Leading experts in immunology will converge on City of Hope from as far away as Dublin, Ireland, to discuss their latest findings at the 18th annual Beckman Symposium on Nov. 7 in Cooper Auditorium.
Titled “Innate Immunity: Our First Line of Defense,” the day-long event will feature nationally and internationally recognized researchers discussing the body’s first and most rapid response to disease.
The human immune system is composed of two major parts: innate immunity, also called nonspecific immunity, and adaptive, or specific, immunity.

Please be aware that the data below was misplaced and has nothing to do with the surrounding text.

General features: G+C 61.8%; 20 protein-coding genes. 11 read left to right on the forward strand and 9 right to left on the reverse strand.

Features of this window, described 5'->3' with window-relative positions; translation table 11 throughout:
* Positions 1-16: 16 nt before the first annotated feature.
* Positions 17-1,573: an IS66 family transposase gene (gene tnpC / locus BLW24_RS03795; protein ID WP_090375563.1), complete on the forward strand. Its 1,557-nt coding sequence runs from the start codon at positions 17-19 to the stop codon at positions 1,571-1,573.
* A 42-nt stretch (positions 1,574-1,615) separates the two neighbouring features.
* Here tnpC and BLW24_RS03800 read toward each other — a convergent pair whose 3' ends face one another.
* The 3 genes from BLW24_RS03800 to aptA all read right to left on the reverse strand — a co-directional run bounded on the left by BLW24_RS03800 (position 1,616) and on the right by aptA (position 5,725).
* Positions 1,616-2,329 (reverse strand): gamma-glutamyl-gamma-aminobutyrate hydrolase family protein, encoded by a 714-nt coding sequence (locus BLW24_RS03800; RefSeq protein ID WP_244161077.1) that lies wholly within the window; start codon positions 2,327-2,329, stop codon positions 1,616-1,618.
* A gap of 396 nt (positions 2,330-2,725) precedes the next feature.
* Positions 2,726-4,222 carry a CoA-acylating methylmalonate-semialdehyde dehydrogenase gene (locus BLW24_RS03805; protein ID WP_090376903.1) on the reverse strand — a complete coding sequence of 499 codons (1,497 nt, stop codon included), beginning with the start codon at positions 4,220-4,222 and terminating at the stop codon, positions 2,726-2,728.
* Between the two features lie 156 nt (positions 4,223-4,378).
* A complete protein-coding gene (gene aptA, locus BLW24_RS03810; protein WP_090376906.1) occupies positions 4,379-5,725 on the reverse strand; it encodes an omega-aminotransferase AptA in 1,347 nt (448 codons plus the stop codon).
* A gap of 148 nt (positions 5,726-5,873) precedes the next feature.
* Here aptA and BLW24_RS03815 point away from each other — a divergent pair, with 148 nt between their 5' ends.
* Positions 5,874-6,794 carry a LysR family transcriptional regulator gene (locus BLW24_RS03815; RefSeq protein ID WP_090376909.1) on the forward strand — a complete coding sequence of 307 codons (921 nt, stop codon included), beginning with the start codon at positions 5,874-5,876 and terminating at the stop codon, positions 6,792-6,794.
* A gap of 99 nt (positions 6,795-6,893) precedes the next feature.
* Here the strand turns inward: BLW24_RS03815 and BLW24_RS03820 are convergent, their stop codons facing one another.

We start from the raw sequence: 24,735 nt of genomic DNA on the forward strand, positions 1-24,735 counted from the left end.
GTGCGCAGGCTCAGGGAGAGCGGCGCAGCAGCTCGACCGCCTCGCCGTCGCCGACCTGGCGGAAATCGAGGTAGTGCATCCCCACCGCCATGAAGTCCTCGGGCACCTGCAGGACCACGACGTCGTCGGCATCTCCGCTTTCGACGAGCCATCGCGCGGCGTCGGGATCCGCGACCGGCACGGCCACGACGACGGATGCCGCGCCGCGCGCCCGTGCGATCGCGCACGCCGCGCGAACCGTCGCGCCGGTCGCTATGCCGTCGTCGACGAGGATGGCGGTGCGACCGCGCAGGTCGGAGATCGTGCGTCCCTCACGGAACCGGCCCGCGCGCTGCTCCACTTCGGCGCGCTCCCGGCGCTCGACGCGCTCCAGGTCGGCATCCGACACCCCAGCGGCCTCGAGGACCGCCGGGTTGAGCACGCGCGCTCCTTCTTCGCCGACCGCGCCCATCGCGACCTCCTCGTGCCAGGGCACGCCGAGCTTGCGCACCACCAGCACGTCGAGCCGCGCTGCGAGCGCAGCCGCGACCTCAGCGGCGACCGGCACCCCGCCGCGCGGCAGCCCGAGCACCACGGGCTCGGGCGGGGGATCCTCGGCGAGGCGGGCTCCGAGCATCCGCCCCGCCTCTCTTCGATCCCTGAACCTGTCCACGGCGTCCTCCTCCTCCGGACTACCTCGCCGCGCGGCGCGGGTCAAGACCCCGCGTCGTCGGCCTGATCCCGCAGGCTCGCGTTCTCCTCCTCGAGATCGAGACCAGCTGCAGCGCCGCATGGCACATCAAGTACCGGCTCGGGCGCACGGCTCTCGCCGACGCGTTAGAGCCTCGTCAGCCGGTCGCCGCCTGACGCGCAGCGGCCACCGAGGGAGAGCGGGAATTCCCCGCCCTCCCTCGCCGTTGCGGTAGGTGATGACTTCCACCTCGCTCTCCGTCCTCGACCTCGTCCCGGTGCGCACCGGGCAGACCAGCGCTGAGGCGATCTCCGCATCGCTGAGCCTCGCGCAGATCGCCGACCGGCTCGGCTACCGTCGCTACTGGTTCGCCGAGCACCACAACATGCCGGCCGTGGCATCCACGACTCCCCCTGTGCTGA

Innate immunity is always at the ready, and the body relies on it to react quickly to invading organisms, like bacteria. Adaptive immunity is slower, but its effects last much longer. It acts as a sort of disease registry, allowing the body to “remember” an invading organism and react more quickly the next time it encounters that organism.
Researchers are interested in innate immunity because it may be at the root of many autoimmune diseases and it may be important in the development of cancer and other diseases.
Organized annually by City of Hope’s Research Staff Organization, Beckman symposia are supported by funds from the Beckman Endowment.
Registration is available online at www.cityofhope.org/beckmansymposium.
For more information, contact Steve Novak, Ph.D., director of professional education, at ext. 68775, or via e-mail at email@example.com.